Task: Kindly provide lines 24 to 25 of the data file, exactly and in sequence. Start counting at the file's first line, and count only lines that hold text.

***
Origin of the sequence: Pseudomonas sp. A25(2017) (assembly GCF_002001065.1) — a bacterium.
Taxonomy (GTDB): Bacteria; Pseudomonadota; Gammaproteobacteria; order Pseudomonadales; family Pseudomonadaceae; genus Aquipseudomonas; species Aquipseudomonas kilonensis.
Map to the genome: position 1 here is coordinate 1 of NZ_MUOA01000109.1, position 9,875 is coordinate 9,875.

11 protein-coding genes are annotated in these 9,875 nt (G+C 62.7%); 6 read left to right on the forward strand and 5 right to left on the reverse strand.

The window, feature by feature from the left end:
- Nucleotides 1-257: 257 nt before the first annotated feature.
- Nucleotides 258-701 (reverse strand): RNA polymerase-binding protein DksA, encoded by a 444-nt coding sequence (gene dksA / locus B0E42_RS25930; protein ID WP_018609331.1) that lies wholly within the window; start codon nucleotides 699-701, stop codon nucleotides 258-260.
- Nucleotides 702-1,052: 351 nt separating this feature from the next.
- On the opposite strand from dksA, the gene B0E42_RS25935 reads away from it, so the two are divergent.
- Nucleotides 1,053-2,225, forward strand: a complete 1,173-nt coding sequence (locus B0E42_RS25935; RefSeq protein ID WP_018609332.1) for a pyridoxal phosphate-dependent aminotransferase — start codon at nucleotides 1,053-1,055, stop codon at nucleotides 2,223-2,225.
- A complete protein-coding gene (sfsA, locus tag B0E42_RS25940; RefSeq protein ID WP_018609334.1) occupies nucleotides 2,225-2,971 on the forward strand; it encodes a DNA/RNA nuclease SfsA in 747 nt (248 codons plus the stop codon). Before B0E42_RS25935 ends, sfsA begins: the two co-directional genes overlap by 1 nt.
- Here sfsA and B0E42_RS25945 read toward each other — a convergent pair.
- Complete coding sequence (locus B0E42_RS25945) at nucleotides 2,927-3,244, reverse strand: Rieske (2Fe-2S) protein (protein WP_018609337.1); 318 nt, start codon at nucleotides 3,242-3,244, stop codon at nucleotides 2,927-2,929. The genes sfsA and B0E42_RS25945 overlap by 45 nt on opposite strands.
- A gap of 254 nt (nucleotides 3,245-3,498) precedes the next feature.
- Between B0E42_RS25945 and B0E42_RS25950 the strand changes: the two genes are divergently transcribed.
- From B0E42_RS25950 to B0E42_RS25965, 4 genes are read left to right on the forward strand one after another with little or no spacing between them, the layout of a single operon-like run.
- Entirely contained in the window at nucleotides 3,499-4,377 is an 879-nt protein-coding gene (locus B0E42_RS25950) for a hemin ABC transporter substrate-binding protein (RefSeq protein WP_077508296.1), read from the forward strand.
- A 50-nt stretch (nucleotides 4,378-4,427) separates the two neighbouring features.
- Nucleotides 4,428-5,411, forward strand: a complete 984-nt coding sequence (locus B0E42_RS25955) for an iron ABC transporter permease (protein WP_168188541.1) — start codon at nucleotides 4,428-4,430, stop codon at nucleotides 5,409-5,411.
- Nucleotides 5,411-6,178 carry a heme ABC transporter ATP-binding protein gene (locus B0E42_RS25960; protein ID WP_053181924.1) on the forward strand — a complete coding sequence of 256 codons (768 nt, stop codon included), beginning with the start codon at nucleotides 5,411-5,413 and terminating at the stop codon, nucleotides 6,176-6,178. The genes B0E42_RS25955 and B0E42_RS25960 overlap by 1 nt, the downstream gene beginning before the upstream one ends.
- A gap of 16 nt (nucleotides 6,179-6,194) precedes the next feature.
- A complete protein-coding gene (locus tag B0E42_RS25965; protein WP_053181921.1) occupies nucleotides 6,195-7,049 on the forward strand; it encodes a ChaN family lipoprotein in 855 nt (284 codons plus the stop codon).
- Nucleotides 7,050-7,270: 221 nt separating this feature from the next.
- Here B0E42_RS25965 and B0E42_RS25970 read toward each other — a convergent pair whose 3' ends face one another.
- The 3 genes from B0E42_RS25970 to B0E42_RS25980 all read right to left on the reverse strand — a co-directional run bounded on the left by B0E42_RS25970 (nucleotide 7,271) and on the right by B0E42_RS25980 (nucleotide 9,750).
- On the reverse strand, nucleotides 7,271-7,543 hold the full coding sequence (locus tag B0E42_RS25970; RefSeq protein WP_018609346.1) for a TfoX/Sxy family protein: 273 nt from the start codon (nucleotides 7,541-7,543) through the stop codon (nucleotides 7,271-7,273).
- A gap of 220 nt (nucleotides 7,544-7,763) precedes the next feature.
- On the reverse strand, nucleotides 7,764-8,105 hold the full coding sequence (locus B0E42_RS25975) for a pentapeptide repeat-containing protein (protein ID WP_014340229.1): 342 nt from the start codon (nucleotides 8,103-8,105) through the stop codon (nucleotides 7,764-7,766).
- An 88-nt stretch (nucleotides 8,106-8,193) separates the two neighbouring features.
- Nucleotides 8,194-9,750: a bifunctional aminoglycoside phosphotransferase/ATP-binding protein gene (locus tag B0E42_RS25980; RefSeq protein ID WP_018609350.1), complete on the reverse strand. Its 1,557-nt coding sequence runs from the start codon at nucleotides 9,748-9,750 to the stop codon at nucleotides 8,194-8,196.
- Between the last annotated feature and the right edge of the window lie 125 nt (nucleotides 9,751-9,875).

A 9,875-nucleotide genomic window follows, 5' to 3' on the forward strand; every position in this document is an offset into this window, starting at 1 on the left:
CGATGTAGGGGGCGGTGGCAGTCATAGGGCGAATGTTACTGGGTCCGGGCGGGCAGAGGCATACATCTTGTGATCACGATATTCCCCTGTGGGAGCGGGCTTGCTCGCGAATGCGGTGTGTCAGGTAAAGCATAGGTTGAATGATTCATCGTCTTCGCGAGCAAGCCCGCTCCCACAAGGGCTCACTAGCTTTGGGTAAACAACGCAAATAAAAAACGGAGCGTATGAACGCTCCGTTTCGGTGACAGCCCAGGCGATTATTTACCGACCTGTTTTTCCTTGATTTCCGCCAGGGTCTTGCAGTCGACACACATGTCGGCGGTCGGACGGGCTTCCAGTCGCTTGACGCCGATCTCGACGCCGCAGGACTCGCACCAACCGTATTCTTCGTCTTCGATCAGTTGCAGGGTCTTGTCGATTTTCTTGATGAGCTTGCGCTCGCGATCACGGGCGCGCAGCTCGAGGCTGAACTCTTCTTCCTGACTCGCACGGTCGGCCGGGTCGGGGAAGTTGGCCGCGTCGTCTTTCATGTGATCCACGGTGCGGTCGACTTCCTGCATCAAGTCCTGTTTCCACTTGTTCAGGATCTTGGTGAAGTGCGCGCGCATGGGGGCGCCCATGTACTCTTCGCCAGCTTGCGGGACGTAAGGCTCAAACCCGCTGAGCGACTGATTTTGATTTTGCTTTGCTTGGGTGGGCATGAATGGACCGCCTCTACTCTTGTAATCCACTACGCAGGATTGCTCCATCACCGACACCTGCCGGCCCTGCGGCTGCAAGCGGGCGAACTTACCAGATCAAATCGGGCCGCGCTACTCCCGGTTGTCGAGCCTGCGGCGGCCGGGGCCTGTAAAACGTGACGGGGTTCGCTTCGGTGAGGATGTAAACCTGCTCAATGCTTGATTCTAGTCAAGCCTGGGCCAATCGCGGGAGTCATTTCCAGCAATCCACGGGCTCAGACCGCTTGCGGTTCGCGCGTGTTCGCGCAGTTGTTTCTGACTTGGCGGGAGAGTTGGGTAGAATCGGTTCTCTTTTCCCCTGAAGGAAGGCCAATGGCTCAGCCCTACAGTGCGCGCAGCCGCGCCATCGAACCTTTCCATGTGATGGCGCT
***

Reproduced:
- Here B0E42_RS25965 and B0E42_RS25970 read toward each other — a convergent pair whose 3' ends face one another.
- The 3 genes from B0E42_RS25970 to B0E42_RS25980 all read right to left on the reverse strand — a co-directional run bounded on the left by B0E42_RS25970 (nucleotide 7,271) and on the right by B0E42_RS25980 (nucleotide 9,750).